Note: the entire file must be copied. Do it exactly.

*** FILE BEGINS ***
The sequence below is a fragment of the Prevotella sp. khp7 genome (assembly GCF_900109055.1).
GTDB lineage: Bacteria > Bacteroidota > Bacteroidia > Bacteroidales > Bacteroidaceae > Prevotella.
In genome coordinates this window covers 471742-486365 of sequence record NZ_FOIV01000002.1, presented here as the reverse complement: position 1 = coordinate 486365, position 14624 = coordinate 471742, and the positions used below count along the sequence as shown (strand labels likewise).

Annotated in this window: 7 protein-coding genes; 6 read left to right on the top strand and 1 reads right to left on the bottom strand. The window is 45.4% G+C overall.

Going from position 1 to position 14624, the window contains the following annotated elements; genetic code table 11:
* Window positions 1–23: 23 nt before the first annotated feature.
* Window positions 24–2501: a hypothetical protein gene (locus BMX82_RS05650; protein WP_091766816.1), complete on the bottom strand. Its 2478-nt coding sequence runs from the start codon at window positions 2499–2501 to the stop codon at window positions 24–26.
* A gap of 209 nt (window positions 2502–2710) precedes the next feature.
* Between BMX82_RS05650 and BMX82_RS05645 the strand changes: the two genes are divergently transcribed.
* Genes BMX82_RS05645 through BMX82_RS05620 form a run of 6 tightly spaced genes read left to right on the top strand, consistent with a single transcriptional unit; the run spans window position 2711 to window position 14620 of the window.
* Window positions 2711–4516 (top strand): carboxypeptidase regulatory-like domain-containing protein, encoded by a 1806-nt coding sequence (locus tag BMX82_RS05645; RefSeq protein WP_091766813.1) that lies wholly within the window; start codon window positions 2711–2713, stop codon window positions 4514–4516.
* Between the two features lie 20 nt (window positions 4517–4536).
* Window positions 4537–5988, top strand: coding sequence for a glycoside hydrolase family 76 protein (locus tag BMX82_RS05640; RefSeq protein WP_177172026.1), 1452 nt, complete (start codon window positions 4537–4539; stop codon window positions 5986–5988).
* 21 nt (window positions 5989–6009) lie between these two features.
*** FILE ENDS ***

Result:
The sequence below is a fragment of the Prevotella sp. khp7 genome (assembly GCF_900109055.1).
GTDB lineage: Bacteria > Bacteroidota > Bacteroidia > Bacteroidales > Bacteroidaceae > Prevotella.
In genome coordinates this window covers 471742-486365 of sequence record NZ_FOIV01000002.1, presented here as the reverse complement: position 1 = coordinate 486365, position 14624 = coordinate 471742, and the positions used below count along the sequence as shown (strand labels likewise).

Annotated in this window: 7 protein-coding genes; 6 read left to right on the top strand and 1 reads right to left on the bottom strand. The window is 45.4% G+C overall.

Going from position 1 to position 14624, the window contains the following annotated elements; genetic code table 11:
* Window positions 1–23: 23 nt before the first annotated feature.
* Window positions 24–2501: a hypothetical protein gene (locus BMX82_RS05650; protein WP_091766816.1), complete on the bottom strand. Its 2478-nt coding sequence runs from the start codon at window positions 2499–2501 to the stop codon at window positions 24–26.
* A gap of 209 nt (window positions 2502–2710) precedes the next feature.
* Between BMX82_RS05650 and BMX82_RS05645 the strand changes: the two genes are divergently transcribed.
* Genes BMX82_RS05645 through BMX82_RS05620 form a run of 6 tightly spaced genes read left to right on the top strand, consistent with a single transcriptional unit; the run spans window position 2711 to window position 14620 of the window.
* Window positions 2711–4516 (top strand): carboxypeptidase regulatory-like domain-containing protein, encoded by a 1806-nt coding sequence (locus tag BMX82_RS05645; RefSeq protein WP_091766813.1) that lies wholly within the window; start codon window positions 2711–2713, stop codon window positions 4514–4516.
* Between the two features lie 20 nt (window positions 4517–4536).
* Window positions 4537–5988, top strand: coding sequence for a glycoside hydrolase family 76 protein (locus tag BMX82_RS05640; RefSeq protein WP_177172026.1), 1452 nt, complete (start codon window positions 4537–4539; stop codon window positions 5986–5988).
* 21 nt (window positions 5989–6009) lie between these two features.